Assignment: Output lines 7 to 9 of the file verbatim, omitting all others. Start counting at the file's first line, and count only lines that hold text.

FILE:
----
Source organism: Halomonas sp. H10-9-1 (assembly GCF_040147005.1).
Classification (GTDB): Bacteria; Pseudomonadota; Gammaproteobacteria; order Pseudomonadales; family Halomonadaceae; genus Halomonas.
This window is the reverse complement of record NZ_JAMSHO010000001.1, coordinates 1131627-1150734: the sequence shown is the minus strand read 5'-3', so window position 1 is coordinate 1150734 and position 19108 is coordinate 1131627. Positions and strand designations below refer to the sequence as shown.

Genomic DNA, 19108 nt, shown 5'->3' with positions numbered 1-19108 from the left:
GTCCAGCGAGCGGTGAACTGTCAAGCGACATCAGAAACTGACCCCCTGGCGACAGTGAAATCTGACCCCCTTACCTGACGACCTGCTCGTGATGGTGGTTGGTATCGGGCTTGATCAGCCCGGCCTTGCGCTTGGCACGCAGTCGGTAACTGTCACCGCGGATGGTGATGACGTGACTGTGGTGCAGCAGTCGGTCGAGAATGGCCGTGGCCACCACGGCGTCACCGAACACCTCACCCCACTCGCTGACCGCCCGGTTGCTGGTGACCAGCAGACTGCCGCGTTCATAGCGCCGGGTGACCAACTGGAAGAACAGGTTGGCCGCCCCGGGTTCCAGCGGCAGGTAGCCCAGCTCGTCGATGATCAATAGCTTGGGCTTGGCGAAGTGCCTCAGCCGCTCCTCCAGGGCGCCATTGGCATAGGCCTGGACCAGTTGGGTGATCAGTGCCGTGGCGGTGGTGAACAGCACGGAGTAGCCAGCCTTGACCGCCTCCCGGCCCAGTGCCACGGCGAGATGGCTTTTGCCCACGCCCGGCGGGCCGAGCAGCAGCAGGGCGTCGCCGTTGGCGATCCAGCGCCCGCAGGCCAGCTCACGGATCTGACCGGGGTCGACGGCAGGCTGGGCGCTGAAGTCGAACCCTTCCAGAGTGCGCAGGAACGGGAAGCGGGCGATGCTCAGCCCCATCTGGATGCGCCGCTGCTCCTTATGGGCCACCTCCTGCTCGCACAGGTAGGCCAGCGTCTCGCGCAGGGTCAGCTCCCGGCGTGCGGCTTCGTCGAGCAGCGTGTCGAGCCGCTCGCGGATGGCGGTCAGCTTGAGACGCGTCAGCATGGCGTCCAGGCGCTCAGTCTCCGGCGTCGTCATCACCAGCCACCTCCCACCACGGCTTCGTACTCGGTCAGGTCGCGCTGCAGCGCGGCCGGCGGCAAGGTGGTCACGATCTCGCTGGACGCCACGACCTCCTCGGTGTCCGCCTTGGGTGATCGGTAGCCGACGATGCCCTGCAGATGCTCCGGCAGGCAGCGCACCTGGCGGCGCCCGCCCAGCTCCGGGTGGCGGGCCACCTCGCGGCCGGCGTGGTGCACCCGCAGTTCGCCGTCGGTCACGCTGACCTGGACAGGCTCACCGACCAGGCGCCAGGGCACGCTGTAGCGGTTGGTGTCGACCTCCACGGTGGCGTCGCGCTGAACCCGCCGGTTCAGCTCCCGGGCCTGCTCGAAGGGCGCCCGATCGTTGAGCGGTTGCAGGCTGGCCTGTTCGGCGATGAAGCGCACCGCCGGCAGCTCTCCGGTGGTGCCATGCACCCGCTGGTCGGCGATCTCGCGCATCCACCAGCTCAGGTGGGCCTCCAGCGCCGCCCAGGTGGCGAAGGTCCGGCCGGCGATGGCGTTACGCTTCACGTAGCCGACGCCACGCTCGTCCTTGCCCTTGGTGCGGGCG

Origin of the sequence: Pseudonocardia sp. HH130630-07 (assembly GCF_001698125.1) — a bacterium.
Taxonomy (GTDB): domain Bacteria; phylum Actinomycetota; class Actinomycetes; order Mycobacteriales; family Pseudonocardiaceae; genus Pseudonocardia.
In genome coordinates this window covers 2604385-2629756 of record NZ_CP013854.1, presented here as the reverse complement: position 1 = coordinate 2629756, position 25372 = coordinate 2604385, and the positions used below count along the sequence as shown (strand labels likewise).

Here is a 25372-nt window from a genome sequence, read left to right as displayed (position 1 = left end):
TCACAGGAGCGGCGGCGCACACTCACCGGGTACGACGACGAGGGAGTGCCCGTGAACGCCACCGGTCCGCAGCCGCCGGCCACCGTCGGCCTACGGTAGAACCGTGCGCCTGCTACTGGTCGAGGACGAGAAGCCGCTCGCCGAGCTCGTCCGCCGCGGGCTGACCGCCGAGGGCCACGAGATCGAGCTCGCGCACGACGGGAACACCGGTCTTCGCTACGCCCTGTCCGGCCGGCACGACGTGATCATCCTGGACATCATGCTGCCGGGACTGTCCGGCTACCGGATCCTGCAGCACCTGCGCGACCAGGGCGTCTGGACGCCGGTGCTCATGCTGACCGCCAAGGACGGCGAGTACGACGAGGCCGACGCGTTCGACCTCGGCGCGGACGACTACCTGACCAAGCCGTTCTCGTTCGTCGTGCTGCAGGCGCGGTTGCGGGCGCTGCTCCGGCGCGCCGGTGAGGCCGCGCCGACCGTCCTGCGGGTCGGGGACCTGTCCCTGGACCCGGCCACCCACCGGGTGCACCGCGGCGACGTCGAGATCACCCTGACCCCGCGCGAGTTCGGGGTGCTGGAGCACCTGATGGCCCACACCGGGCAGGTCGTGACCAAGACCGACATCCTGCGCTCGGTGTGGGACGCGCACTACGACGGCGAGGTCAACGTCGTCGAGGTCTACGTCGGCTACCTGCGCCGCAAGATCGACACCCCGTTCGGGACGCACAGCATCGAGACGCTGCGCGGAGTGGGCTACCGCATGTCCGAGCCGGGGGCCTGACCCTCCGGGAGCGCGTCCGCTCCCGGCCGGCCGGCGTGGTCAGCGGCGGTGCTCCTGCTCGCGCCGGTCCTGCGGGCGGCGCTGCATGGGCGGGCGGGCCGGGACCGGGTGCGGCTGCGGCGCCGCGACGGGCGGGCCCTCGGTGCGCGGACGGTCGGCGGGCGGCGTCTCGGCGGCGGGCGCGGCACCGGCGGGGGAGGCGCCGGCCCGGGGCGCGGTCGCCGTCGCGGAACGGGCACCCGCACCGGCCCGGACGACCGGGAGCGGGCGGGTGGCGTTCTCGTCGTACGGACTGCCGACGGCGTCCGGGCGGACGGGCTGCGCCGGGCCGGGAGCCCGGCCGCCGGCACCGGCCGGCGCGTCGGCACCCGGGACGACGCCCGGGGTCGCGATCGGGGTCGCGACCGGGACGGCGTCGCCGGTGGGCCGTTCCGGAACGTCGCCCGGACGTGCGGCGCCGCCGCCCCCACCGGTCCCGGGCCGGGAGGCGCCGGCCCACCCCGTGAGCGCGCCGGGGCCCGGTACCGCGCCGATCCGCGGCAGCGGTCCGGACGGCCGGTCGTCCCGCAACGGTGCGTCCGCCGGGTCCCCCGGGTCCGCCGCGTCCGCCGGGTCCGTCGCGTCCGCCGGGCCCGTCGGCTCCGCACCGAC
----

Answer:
Taxonomy (GTDB): domain Bacteria; phylum Actinomycetota; class Actinomycetes; order Mycobacteriales; family Pseudonocardiaceae; genus Pseudonocardia.
In genome coordinates this window covers 2604385-2629756 of record NZ_CP013854.1, presented here as the reverse complement: position 1 = coordinate 2629756, position 25372 = coordinate 2604385, and the positions used below count along the sequence as shown (strand labels likewise).

Here is a 25372-nt window from a genome sequence, read left to right as displayed (position 1 = left end):